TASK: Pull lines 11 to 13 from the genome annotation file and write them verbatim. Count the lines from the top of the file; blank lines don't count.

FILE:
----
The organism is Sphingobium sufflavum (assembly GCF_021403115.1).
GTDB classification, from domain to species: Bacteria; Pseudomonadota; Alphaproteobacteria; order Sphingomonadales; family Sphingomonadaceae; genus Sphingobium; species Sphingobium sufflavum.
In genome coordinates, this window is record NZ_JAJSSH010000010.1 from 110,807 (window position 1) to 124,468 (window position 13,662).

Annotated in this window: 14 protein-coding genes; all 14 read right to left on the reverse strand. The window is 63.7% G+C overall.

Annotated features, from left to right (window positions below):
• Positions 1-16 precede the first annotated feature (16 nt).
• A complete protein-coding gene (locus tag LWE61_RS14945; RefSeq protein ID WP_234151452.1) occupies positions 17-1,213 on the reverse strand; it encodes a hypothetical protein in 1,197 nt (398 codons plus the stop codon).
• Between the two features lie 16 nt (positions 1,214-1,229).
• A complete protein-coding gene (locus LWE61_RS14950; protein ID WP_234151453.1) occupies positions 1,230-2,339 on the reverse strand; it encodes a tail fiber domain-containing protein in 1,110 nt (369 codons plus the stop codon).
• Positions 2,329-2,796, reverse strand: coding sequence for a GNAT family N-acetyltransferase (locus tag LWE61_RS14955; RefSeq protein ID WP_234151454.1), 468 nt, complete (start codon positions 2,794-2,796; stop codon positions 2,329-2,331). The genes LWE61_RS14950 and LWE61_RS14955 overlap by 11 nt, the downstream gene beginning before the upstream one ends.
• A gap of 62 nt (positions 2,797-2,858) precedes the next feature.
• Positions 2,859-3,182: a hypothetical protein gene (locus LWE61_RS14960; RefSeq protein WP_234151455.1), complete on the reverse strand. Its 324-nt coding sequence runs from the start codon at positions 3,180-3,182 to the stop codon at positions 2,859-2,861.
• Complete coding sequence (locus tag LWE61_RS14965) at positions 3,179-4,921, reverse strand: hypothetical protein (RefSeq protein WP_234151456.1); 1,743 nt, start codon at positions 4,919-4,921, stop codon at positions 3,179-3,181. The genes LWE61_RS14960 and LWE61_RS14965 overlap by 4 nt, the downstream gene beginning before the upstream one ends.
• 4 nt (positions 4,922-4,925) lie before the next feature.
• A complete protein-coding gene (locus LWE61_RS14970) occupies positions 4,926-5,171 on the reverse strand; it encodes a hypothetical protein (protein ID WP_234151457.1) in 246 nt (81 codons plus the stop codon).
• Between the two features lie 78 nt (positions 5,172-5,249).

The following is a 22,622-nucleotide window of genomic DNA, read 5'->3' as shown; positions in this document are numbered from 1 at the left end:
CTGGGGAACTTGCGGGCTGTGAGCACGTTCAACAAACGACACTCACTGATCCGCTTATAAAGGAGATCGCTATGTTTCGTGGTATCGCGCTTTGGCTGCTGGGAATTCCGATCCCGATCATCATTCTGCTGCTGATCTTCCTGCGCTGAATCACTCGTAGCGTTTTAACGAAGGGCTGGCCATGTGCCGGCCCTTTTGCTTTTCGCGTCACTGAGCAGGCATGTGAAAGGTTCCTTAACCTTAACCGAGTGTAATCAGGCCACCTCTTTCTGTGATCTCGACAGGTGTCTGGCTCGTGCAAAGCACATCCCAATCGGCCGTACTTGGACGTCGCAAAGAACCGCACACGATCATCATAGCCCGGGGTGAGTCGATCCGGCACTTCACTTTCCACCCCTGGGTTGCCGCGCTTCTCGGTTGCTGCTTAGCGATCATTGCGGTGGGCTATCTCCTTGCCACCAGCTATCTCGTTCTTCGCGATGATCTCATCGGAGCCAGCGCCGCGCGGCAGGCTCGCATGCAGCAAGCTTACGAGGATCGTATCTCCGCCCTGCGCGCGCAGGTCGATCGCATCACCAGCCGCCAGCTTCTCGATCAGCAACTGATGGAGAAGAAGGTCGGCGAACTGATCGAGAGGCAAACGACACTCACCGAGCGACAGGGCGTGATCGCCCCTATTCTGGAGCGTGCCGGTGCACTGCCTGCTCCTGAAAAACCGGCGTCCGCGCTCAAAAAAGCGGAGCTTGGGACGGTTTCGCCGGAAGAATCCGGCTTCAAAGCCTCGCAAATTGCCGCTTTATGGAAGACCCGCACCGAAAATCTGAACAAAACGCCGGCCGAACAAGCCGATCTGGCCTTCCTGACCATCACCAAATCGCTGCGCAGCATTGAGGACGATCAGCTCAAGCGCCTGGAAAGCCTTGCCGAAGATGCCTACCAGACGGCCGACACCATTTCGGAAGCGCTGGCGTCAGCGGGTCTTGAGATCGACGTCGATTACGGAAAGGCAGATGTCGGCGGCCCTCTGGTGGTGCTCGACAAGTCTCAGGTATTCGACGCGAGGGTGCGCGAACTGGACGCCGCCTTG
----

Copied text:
• A gap of 62 nt (positions 2,797-2,858) precedes the next feature.
• Positions 2,859-3,182: a hypothetical protein gene (locus LWE61_RS14960; RefSeq protein WP_234151455.1), complete on the reverse strand. Its 324-nt coding sequence runs from the start codon at positions 3,180-3,182 to the stop codon at positions 2,859-2,861.
• Complete coding sequence (locus tag LWE61_RS14965) at positions 3,179-4,921, reverse strand: hypothetical protein (RefSeq protein WP_234151456.1); 1,743 nt, start codon at positions 4,919-4,921, stop codon at positions 3,179-3,181. The genes LWE61_RS14960 and LWE61_RS14965 overlap by 4 nt, the downstream gene beginning before the upstream one ends.